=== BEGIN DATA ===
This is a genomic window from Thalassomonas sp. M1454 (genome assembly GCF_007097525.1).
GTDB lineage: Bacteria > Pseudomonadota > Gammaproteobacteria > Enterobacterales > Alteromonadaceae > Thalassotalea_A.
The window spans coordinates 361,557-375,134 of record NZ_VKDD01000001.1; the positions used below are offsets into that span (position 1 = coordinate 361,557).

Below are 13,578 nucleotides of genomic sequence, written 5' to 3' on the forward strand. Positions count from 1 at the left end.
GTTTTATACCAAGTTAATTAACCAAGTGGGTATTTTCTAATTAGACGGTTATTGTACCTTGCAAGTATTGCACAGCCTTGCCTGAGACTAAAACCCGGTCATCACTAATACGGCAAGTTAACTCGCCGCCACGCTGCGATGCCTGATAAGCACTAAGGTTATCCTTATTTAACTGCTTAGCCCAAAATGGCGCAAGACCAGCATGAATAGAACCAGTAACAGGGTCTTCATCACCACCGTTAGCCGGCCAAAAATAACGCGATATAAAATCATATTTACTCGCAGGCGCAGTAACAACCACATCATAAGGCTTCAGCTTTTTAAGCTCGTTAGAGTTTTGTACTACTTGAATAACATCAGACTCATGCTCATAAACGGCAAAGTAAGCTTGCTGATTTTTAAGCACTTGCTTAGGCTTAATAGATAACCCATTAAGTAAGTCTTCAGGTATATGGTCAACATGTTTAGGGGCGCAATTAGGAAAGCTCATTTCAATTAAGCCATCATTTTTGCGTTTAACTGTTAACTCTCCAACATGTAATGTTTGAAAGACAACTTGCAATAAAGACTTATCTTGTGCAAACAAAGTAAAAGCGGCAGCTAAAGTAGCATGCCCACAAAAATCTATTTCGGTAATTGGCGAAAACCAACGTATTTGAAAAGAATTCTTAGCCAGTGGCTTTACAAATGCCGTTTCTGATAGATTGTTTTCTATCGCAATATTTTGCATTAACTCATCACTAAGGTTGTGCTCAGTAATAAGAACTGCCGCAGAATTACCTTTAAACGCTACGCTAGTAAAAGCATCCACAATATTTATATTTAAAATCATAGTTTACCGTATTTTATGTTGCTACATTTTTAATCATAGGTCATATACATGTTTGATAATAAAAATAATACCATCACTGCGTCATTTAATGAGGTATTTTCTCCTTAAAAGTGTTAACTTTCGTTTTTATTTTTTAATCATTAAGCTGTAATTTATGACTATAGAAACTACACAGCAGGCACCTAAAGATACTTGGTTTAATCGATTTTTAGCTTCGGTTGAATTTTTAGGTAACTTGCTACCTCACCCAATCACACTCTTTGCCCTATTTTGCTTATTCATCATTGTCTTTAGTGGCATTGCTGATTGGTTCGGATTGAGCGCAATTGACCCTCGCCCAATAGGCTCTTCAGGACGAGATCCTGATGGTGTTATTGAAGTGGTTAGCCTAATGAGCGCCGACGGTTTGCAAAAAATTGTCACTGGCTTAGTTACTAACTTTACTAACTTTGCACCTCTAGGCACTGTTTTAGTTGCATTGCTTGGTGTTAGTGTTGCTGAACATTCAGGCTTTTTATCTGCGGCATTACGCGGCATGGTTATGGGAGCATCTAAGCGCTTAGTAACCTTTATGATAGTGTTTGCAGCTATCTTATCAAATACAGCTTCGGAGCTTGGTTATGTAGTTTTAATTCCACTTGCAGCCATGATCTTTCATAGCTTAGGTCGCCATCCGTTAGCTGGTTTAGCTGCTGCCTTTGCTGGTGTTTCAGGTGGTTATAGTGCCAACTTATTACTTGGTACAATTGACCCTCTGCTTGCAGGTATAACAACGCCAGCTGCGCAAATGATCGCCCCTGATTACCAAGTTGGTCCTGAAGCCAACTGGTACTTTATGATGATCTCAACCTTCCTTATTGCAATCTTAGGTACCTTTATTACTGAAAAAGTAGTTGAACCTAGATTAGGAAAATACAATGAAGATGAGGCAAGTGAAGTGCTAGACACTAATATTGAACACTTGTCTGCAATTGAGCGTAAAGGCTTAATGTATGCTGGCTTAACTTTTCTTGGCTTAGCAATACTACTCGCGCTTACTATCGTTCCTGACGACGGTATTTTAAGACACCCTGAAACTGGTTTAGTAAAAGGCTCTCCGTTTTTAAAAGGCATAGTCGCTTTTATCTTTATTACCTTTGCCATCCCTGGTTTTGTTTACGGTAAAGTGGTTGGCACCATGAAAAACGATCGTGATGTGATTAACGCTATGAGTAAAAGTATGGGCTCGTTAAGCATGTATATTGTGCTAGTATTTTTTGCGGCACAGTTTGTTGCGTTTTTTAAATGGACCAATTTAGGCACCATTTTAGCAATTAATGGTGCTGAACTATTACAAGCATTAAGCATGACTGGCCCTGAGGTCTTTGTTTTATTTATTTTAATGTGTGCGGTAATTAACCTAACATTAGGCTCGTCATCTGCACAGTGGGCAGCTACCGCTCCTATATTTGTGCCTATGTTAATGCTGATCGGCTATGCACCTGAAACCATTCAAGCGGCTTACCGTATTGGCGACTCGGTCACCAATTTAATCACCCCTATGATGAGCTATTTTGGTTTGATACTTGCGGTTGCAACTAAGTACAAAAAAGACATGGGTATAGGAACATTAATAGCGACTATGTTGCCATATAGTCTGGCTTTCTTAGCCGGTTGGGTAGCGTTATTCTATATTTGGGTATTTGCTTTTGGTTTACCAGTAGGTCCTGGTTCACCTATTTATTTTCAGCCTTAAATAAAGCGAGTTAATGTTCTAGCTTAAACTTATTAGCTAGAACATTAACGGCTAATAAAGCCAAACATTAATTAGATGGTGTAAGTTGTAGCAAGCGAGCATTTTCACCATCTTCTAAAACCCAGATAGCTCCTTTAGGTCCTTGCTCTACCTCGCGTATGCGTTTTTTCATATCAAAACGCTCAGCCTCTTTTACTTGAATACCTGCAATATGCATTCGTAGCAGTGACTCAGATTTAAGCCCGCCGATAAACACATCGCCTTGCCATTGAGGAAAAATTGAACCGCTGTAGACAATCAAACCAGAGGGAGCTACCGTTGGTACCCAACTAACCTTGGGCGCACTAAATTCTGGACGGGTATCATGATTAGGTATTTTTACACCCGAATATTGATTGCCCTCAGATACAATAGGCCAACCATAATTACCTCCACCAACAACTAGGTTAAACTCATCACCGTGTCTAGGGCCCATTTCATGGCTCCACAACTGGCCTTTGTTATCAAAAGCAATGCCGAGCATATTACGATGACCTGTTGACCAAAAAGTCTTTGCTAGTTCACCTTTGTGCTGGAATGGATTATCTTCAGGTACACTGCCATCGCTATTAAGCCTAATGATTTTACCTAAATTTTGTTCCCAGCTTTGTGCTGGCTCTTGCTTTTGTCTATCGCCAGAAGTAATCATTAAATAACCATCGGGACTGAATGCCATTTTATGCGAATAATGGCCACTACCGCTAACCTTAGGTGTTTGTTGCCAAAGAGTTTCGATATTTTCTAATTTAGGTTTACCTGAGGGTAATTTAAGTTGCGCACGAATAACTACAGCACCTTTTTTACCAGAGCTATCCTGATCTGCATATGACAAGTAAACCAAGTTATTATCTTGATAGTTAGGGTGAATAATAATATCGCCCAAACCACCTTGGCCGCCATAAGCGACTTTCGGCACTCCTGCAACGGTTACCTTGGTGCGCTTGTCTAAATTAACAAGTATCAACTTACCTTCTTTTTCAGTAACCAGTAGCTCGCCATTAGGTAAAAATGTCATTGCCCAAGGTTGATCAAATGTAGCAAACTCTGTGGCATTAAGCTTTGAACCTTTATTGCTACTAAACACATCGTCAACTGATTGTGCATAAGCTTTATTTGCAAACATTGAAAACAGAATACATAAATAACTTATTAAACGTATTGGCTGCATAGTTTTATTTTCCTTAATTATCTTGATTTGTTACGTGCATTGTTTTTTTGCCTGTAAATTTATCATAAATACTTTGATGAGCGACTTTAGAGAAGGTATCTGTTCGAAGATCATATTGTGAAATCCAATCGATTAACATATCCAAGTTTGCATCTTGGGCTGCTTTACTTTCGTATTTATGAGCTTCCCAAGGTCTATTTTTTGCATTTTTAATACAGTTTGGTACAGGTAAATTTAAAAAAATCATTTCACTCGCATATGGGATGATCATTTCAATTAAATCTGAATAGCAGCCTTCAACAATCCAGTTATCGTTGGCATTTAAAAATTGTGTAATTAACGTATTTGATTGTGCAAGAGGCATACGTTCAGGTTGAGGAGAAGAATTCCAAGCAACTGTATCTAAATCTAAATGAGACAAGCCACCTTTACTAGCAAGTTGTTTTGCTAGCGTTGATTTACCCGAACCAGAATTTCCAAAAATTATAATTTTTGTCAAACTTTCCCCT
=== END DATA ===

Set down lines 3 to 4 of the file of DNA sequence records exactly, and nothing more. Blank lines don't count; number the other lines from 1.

The window spans coordinates 361,557-375,134 of record NZ_VKDD01000001.1; the positions used below are offsets into that span (position 1 = coordinate 361,557).

Below are 13,578 nucleotides of genomic sequence, written 5' to 3' on the forward strand. Positions count from 1 at the left end.